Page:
September 6, 2016
I read in the news last week that there is a new ‘oldest person in the world’ with the discovery of a 145 year old Indonesian man, Mbah Gotho. More interesting was his answer to the question of what was the secret to his long life: “The recipe is just patience” he answered.
Patience is a core value of Total Education but it is a difficult one to impart. How else can you really teach it other than by being patient? And it is such a powerful virtue, the absence of it creating a disharmony and lack of peace. For when we see anger in ourselves or in the children, how often can it be traced back to things just not happening when we want them to? That is, to a lack of patience.
Like all virtues, to mouth the words of how important it is to children, is useless and counterproductive. It can come across as preachy and sanctimonious which turns the children off completely.
The best way is to consistently show the children patience. When they see it in action and feel the positive effect of it time and time again they experience its power first hand. Our observation here at The School of Total Education is that patience resonates through to their own behaviour, often unconsciously. It becomes the norm in and out of the classroom in the relationships between the children.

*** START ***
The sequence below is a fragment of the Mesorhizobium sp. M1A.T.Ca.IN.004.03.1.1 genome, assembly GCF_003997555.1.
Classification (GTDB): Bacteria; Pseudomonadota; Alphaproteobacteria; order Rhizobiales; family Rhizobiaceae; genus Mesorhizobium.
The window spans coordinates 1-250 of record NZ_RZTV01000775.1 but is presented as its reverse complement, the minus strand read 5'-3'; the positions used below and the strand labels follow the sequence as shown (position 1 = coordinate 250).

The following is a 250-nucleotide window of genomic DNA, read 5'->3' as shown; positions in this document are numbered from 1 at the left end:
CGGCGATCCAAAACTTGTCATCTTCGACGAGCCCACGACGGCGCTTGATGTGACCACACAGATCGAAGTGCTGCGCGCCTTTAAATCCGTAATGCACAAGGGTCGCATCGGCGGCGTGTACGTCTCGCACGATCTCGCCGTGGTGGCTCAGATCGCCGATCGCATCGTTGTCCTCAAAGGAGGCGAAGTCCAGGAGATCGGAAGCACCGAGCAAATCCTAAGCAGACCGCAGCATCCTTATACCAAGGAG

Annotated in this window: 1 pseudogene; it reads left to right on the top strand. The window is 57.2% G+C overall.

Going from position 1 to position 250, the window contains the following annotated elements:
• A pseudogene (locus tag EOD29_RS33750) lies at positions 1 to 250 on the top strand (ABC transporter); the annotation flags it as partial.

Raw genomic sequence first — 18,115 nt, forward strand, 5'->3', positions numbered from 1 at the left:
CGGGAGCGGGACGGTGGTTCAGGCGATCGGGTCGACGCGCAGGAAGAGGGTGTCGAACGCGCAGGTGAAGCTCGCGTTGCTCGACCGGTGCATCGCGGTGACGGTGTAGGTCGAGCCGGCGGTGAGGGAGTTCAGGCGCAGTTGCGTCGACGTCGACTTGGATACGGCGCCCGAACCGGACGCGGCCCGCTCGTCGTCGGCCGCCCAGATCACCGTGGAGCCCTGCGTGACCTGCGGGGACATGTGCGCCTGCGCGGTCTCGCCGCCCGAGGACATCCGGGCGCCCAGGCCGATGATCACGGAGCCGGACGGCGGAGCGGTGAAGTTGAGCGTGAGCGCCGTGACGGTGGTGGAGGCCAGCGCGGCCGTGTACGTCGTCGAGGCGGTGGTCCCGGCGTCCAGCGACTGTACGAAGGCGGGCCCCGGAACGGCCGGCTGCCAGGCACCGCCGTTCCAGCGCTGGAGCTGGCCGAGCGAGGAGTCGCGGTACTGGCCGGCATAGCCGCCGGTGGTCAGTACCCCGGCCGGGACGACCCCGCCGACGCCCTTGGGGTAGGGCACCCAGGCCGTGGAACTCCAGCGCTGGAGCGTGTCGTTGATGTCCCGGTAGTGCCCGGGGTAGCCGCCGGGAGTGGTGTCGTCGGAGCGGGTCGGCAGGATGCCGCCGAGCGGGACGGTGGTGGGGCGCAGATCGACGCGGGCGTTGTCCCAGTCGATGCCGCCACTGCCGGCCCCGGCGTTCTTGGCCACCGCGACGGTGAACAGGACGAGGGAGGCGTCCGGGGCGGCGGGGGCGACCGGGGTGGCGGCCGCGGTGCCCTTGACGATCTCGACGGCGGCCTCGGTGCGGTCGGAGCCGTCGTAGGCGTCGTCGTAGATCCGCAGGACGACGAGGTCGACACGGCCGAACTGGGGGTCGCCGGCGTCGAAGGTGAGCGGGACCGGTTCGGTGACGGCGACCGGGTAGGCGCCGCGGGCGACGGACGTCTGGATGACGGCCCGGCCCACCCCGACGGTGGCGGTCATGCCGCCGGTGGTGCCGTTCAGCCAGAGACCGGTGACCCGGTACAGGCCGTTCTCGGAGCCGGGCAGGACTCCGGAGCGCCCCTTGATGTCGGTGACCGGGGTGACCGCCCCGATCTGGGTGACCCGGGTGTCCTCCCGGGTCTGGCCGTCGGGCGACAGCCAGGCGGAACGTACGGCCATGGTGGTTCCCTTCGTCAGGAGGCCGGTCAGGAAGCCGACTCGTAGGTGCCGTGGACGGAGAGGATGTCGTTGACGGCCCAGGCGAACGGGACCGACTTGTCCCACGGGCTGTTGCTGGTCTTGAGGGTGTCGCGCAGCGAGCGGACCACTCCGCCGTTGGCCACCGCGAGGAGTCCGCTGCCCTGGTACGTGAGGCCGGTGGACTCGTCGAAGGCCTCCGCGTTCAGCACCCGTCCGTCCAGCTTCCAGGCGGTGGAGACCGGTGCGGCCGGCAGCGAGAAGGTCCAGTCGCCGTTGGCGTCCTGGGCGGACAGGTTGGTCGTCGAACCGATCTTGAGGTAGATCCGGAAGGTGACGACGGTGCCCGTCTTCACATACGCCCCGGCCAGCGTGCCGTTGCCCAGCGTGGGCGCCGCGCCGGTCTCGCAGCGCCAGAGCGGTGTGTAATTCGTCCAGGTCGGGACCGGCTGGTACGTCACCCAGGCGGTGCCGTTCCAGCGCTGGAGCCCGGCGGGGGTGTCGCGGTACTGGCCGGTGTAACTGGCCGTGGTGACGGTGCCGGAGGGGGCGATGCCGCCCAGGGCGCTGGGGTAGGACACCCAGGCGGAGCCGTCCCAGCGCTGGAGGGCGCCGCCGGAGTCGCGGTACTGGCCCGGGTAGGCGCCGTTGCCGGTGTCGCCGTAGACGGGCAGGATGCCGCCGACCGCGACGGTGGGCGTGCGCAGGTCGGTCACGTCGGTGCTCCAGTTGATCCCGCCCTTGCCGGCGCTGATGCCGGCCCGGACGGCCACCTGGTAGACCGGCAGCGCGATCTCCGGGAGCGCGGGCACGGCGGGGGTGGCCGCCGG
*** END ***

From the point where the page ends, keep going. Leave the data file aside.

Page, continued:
That feeling of being valued, being considered, being thought well enough of that someone will wait for you is, in effect, a feeling of being loved. The flow on from that for the child is a great sense of release and freedom to be themselves and do their best.
There is another way of teaching patience and that is through stories. Again one has to be subtle about it so as not to put the children off, but there are some powerful examples of the power of patience in stories.
Getting back to Mbah Gotho, he was talking about the impact of patience on himself not on others such as the children. When we think about the wear and tear we do to our bodies by getting uptight when things don’t go as we plan, his recipe makes perfect sense.
So patience is clearly a win win value to practise. While it might not get us all to 145 years old, it will surely make for a happier and more peaceful life for us and those around us. It is also a key tool for teachers in bringing the best out of their students.